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Why Some Consulting Firms Grow, and Others Don’t…

Clarissa called yesterday. An Italian woman whose clipped, lilting English quickly revealed a sharp mind and passion for consulting.

Over the past five years Clarissa’s firm has grown from a handful of people to a bustling beehive of projects that is stretching 70 employees, and our discussion centered on how to continue their growth over the next five years.

Is your firm growing at 400% per year? Is rapid, profitable, sustainable growth your projection for the next five years?

Thad called yesterday, too. The leader of a three-person firm scattered across three East-Coast cities,

Thad went to my alma mater (Go Tartans!) and, like Clarissa, he’s a sharp cookie. His little firm has been struggling since its inception five years ago, though; rapid growth feels like a pipedream to Thad.

Is your firm stalled at the same level it was a year or two ago? Is there hope for growth?

Clarissa’s firm… Thad’s firm… WTF? I navigate this dichotomy every single day as I talk with consultancies of all sizes, and the contrasts are truly extraordinary. The question, of course, is why some firms burst out of the gates at the speed of sound and accelerate year after year, while other firms stumble and muddle along. Are there identifiable differences between Clarissa and Thad? Well, yes, actually.

As I’ve often said, consulting is a simple business. Only three parts to get right, all shown in the graphic below:

in3steps copy

Clarissa’s company gets it right, Thad’s doesn’t. There, clear as mud, right? Let’s dig a little deeper. First, all three pieces of the puzzle must be working well for a firm to even function profitably. Two parts support growth and the third creates it.

Support #1: Creating Value. Outstanding delivery is critical because your reputation precedes you. At least it should. Some consulting gurus believe that if the quality of your work is high enough, your deliverables are the only marketing you need. Nonsense. Without strong talent, your prospects are limited, but creating value does not transform you from Bob’s Consulting and Auto Repair into McKinsey & Co. Clarissa’s firm prides itself on hiring Ph.Ds from top institutions, but Thad’s team is plenty bright enough to have built a solid name in their area of expertise.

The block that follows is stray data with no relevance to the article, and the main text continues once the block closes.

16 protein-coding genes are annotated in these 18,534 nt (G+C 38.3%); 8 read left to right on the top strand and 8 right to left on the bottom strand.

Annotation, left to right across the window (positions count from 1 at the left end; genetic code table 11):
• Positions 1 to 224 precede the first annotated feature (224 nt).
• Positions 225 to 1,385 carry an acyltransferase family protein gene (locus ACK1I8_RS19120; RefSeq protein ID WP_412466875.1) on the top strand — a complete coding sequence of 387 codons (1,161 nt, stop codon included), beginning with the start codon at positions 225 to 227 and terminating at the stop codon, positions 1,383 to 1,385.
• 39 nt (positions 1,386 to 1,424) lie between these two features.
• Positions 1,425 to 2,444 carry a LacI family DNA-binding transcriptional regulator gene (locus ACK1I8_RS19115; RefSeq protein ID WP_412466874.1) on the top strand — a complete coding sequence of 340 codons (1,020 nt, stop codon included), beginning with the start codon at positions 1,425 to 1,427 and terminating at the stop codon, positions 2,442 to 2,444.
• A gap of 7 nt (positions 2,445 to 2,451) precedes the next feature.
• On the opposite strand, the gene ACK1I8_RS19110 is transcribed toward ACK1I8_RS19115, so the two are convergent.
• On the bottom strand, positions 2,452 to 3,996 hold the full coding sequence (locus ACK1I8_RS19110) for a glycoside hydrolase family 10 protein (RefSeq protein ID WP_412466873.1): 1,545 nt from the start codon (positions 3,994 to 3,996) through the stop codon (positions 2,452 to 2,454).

Support #2: Infrastructure. Your ability to grow is harbored in Infrastructure elements such as the desire and intention of the consultancy’s owner(s), the ability to attract and retain people, consistent processes, nimble cash management and so forth. Clarissa’s firm successfully traversed the infrastructure hurdles between solo shop and 50-person firm. Thad’s team has struggled with adding partners, and strategic vision is woefully lacking. Interestingly, Clarissa’s group is also starting to face infrastructure challenges that will bring them to a screeching halt if not addressed.

Growth Food: Winning Engagements. The energy for growth is injected at the top of the puzzle: nailing more engagements from more clients at higher fees. What really separates the Clarissas of our industry from the Thads is their facility with the Power Cycle, shown below. If you want to inject CGH (consultant growth hormone) into your firm, you must ensure you are targeting the right people, solving problems they see as urgent, pervasive and expensive, and effectively communicating your ability to solve their problem.


If you are not hitting the numbers you think you should be, chances are you’re not doing well on any of the elements of the Power Cycle. Despite the fact that you think you have at least one or two of those working pretty well, I’m here to tell you that you don’t. Sorry. But you can. I’ve seen firms jigger all three parts of the Power Cycle into place and suddenly they take off. That can be you, too. Consulting’s an easy business.

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